These consequences have a cost on society and the longer this continues unchecked the higher the toll will be on us. Apart from the impact on families and communities, there is also a financial impact on medical aids and life insurance firms. More life claims for suicides, more health claims for depression and anxiety. Companies are also feeling the drag from lower productivity and presenteeism (employees are online but they are not really working).
This could become a bigger issue in the age of information abundance. There must be an easier (or at least more obvious) way to help people foster safer internet habits.
Taking back control
There are a number of solutions available to us immediately. We can take back control by limiting our consumption, curating our feeds and training our minds.
As individuals, we can use the tools that have been deployed to farm our attention, to help us. We can use our phones in our favour. The latest phones and operating systems come standard with screen time tracking and night time mode. By using these features we can reverse the tables and flip the technology in our favour.
As I mentioned above, training your mind and recognizing your thoughts can be very powerful. Just like you can practise your mind to control the impulse to eat the chocolate, you can learn to control your impulses to react to notifications and control your emotional reactions to sensational tweets and Facebook posts.
Medical aids and life insurance companies can go a step further and start incentivising their customers to develop healthy internet habits.
Give people rewards and insurance discounts for, among other things, logging meditation, going for a daily walk, tracking screen time, adding time limits for social media apps, adhering to do-not-disturb mode at night and Using productivity tools like Forest (or just airplane mode) to turn off notifications and lock you out of your phone to engage in deep work. Take away points and rewards for the opposite behaviour, for example breaking time limits on social apps (too much sugar).
It shouldn’t be hard to prove the link between these positive behaviours and better mental health and productivity. Set up an experiment with two groups: control and test. Both groups complete a survey before the experiment. The survey asks questions related to distraction, anxiety, stress levels, feelings of being overwhelmed and energy levels. The results of the survey produce a score out of ten, with zero representing good mental health and productivity and ten representing danger.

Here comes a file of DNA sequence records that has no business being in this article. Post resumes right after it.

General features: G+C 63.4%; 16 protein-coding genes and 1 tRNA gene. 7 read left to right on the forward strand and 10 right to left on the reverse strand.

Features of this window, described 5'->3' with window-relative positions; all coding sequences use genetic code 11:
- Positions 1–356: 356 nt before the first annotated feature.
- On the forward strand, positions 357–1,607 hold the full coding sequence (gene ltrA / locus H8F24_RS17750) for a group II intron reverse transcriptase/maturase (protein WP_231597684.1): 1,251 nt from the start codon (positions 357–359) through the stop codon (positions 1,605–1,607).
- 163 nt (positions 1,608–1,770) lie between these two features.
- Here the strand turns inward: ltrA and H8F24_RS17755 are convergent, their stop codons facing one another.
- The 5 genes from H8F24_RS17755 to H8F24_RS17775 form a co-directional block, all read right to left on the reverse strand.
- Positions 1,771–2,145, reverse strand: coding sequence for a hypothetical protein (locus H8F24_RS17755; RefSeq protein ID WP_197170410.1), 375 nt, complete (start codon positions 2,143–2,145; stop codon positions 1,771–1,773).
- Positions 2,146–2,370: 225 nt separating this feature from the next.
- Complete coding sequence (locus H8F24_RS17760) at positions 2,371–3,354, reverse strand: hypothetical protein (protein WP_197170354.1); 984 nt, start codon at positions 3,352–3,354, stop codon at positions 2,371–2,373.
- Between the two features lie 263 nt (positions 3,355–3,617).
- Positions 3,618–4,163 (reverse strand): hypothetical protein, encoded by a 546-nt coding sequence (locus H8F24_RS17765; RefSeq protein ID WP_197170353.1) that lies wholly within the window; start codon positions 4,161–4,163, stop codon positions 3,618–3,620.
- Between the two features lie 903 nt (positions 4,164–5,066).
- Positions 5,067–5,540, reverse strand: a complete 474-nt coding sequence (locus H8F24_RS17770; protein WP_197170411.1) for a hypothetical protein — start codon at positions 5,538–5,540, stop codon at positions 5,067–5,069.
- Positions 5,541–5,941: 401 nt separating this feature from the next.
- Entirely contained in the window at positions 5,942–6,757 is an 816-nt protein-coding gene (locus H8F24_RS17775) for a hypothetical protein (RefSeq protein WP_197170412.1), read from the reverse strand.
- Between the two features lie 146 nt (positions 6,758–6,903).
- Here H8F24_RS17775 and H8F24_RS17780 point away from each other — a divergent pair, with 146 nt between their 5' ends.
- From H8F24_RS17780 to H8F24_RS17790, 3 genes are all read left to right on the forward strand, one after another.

The control group is instructed to go on living their life as they currently do. The test group is encouraged (and motivated through rewards) to engage in positive behaviours as listed above. After a month, the two groups fill out the same survey and they are graded again. My guess is the test group will experience significant improvements in mental health and productivity as a result of adopting some or all of the habits above.
The next step of the experiment would be to prove the link between the score (from the self-reported survey) and health and life claims as a result of mental issues. And then track the distractibility score against interventions to show which actions are the most significant. In this way, insurers can flag “at-risk” members and intervene before risk events occur, benefiting the individual and the company.
Even if we implemented these incentives and tricks, it would remain unclear if we were on the right track (apart from feeling better). I put some structures in place to deal with the new pressures of the digital age. While I feel more in control of my phone habits, I still don’t have something tangible to prove my conviction. What if we can take it a step further? What if we could enhance the self-reported score with medical data?
This is where things get a bit sci-fi, but maybe we are not that far away from achieving this goal. Similar to how we measure glucose levels currently, what if we could measure cortisol, dopamine and serotonin levels in future2? What if we could measure our mental health just like we do our physical health? What if we could measure distractibility?
Creating a score helps at two levels:
- It gives people control. It’s more tangible when a patient sees a number. Knowing your glucose score helps you manage your diet and exercise regime. Being aware of your dopamine levels could help you manage your internet consumption.
- A score also represents a lower barrier than teaching someone to be mindful. It can shock someone into action or give them comfort that they are on the right track.
In future, a distractibility score can become part of our annual health check. Insurers can also use it to monitor the health of their book or use the score when underwriting prospective clients.
The internet is a great tool if used wisely. Hopefully we are not too far away from quantifying the impact of our information diets on our mental health and productivity. This will help us avoid intellectual diabetes.
I’ll leave you with this. Iceland did a brilliant spoof of Facebook’s rebranding, re-emphasizing the value of going outside and enjoying the “real” reality of enjoying nature and meeting people.
- Phrase coined by David Perell in his essay The Paradox of Abundance: https://perell.com/note/the-paradox-of-abundance/
- Thanks to Balaji Srinivasan who first mentioned this idea on the Northstar podcast with David Perell: https://perell.libsyn.com/balaji-srinivasan-living-in-the-future
Thanks to Jess Schanz, Karena de Souza, Arthur Plainview and Laila Faisal for reading drafts of this essay.